The Vinyl Workers at the plant were the generals in the battle against Fleetwood. My dad had a plan to abolish them but was rejected time after time by his superiors. He watched them day after day slow production, stand around brazenly letting Cadillacs go out of the building without completed roofs. Lippert chronicled the situation, “The company assigned more work at almost all job stations. On the day of the walkout, GM’s head of labor relations and the UAW shop chairman shoved each other while arguing about speedup. The local union president stood by, swearing. After its leaders were suspended, the UAW sent Bird and other lieutenants to organize the strike. About one in four afternoon-shift workers left that Thursday—a payday. On Friday, GM wouldn’t pay workers who hadn’t stayed for their checks. A striker put his foot through a glass door. GM started paying. After our walkout, the speedup tension simmered, especially among vinyl top workers. There were about 100 on each shift. They were a distinct subset and powerful enough to convince each other that militancy could pay. The vinyl workers—and a lot of the rest of us—goaded management by working “in the hole,” or purposely going slow so we’d follow cars beyond our workstations. The vinyl top people took their job 500 or 600 feet into the hole and disrupted what others were doing for weeks at a time. Management fired or suspended dozens of them. By Oct. 8, Fleetwood didn’t have enough people to cover absenteeism. GM let one in six cars go without vinyl tops. Their metal roofs, amid the whites, yellows and browns of the completed cars, were visible hundreds of yards away. As the unfinished models filled repair bays, GM capitulated. It increased the number of vinyl top teams to 39 from 35 and reinstated everybody with pay.” My dad couldn’t take it anymore. He walked into the plant manager’s office that glowed with Cadillac memorabilia, threw the blueprints and costs analysis on his desk with one question, “How long are you going to let these guys [email protected]#! You? Dad had been rejected numerous times on this. The executive never looked at the plans. He said to my dad, “Go ahead and build it.” The Polaroid picture captured the culminating ironclad moment of victory. Lippert summarized, “The UAW was losing its grip at GM. The company eradicated sixthfloor militancy at Fleetwood with a robot for installing vinyl tops. Workers called it “the flying nun” because it pivoted over the car and dropped the top in place.” In that flash- Gone were the vinyl workers who took the money to the store and did not watch the owners cars. Gone were the vinyl workers who took the money and went to playing games and not finishing the job.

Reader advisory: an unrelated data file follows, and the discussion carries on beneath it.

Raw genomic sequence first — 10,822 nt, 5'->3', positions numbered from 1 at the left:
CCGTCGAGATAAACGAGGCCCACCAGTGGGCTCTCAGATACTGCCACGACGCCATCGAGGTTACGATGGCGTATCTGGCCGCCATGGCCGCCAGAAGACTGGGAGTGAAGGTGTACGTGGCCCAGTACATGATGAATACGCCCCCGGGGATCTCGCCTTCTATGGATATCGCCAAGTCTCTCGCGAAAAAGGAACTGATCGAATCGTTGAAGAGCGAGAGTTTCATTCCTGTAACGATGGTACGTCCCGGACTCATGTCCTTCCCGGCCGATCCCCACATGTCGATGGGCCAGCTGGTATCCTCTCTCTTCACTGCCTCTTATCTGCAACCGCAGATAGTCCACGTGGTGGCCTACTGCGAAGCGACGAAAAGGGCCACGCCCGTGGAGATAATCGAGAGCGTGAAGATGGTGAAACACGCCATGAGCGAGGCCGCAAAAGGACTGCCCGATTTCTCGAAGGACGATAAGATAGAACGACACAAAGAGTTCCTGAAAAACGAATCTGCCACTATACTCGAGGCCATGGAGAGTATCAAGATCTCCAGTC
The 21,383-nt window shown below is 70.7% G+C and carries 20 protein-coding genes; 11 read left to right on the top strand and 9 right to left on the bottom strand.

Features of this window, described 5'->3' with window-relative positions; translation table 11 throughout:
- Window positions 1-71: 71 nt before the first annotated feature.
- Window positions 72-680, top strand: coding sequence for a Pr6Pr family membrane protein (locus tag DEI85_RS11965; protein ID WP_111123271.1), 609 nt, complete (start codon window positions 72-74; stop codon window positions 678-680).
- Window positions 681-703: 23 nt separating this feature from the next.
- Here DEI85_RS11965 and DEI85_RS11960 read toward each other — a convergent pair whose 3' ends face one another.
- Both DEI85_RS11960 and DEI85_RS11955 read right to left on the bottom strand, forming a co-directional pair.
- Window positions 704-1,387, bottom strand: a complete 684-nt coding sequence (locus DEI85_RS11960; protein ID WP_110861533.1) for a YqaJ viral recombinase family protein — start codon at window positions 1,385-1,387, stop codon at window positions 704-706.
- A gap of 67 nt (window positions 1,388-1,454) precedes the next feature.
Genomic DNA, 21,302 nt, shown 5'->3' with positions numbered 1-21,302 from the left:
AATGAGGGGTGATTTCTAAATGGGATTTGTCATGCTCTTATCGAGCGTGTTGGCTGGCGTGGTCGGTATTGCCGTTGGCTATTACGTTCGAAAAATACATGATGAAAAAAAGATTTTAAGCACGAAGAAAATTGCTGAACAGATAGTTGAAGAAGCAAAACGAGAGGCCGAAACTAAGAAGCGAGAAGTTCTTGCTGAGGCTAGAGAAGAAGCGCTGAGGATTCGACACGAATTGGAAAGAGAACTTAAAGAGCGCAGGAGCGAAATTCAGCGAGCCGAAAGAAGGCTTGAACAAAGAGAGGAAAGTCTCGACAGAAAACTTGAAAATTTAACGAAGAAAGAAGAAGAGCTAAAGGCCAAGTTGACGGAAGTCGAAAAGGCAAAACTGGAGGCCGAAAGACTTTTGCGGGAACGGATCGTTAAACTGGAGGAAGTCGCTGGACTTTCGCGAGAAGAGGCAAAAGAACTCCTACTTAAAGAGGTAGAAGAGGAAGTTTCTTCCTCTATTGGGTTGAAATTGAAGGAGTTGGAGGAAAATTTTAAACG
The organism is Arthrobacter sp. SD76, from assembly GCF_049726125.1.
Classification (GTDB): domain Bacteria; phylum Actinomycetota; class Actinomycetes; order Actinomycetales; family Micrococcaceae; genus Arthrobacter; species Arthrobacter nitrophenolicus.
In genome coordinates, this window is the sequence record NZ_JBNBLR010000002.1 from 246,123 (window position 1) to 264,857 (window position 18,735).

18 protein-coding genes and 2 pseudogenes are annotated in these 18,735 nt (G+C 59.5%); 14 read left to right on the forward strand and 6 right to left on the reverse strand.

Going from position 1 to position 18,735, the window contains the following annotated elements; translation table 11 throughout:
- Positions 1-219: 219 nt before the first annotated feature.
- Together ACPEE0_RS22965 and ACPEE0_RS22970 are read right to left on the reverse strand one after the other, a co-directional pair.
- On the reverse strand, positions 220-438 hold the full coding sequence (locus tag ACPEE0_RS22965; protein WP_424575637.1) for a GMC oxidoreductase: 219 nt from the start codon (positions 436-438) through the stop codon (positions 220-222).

A worker is recorded saying, “I worked at Fleetwood and four other plants for eight years during the heyday of U.S. carmaking dominance and union militancy.” George McGregor, president of UAW Local 22 at GM’s Hamtramck, Michigan, plant, worked at Fleetwood during the 1970s. He says the UAW should have used its power to stop GM from shipping defective cars instead of forcing it to hire unneeded workers. “We fucked that place up, and we’re paying for it,” McGregor says. Gone is the factory that spanned eight-city blocks pumping out American luxury to the world. What I imagine remains for my dad is knowledge of a job well done and a moment of recognition for being wise in battle and triumphing over an evil empire. I know that there are some funny cartoon caricatures created by another manager depicting my dad as several different world leaders for his victory. He also has a pretty neat painted wooden model of the contraption, and best of all the nicely framed patent for the invention coupled with the one dollar bill that he received from the company for his work.

  • avatar
    The Facts

    “The public had barely accepted the 1977 de Ville” ??
    He clearly has no idea what he is talking about.
    The sales of the all-new downsized 1977s were much better than in 1976.

    1976 Coupe deVille: 114,482
    1977 Coupe deVille: 138,750

    1976 Sedan deVille: 67,677
    1977 Sedan deVille: 95,421

    1976 Brougham: 24,500
    1977 Brougham: 28,000

    “A new Seville, basically a Chevy Nova with leather”

    UGH. Yet another uneducated statement. The first generation Sevilles only shared the front sub frame, rear sub frame cross members and rear compartment floor pan with the other X-body cars.

    For someone that says they like these cars they sure know very little about them.